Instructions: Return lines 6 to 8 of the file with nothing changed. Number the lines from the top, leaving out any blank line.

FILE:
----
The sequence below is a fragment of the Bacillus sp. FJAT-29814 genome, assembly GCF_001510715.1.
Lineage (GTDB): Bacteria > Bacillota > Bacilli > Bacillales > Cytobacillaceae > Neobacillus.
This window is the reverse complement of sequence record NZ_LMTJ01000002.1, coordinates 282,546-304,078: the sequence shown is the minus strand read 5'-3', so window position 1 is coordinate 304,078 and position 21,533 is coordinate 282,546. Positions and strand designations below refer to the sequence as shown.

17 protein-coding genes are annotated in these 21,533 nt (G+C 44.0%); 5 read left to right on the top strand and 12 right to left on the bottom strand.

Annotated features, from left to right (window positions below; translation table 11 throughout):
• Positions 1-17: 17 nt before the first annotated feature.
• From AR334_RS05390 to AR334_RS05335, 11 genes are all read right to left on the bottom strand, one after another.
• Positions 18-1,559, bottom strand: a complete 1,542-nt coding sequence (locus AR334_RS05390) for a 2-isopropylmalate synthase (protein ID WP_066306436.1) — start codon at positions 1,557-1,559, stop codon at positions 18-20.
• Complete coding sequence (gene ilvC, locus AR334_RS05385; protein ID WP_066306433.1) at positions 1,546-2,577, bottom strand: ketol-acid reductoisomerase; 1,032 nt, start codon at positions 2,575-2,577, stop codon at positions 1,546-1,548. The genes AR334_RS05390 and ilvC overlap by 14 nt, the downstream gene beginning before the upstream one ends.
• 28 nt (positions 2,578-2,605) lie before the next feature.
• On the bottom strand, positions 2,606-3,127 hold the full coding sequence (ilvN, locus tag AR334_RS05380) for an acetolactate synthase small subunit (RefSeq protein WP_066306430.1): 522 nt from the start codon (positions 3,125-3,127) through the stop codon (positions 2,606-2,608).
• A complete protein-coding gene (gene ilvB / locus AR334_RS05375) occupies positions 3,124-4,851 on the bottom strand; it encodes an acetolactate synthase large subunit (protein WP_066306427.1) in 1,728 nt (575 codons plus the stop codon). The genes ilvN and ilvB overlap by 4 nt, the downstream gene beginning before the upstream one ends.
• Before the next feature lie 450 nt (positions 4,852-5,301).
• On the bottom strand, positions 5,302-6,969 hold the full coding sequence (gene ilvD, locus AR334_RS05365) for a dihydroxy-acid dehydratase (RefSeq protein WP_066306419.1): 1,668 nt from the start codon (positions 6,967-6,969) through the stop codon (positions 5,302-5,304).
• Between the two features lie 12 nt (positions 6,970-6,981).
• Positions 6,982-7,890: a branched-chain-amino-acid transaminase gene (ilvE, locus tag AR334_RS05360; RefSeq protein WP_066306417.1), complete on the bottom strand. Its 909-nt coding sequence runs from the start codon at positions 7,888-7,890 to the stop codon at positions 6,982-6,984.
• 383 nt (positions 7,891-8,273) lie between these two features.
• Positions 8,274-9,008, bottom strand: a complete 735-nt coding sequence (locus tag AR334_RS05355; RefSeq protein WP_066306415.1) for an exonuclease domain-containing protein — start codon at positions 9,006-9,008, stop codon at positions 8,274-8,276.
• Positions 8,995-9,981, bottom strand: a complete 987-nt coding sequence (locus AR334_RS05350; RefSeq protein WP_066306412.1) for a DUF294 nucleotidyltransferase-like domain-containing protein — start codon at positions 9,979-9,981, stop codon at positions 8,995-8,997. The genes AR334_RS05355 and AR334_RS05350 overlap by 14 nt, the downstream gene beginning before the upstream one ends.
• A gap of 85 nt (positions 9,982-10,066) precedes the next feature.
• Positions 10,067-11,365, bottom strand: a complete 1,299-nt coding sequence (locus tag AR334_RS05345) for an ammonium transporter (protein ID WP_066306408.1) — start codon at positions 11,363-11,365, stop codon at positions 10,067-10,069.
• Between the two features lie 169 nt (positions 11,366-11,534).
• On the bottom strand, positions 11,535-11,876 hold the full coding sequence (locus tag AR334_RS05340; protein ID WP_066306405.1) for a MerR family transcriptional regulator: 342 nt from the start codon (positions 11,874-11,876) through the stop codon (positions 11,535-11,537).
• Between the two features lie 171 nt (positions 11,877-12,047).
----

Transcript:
• Positions 1-17: 17 nt before the first annotated feature.
• From AR334_RS05390 to AR334_RS05335, 11 genes are all read right to left on the bottom strand, one after another.
• Positions 18-1,559, bottom strand: a complete 1,542-nt coding sequence (locus AR334_RS05390) for a 2-isopropylmalate synthase (protein ID WP_066306436.1) — start codon at positions 1,557-1,559, stop codon at positions 18-20.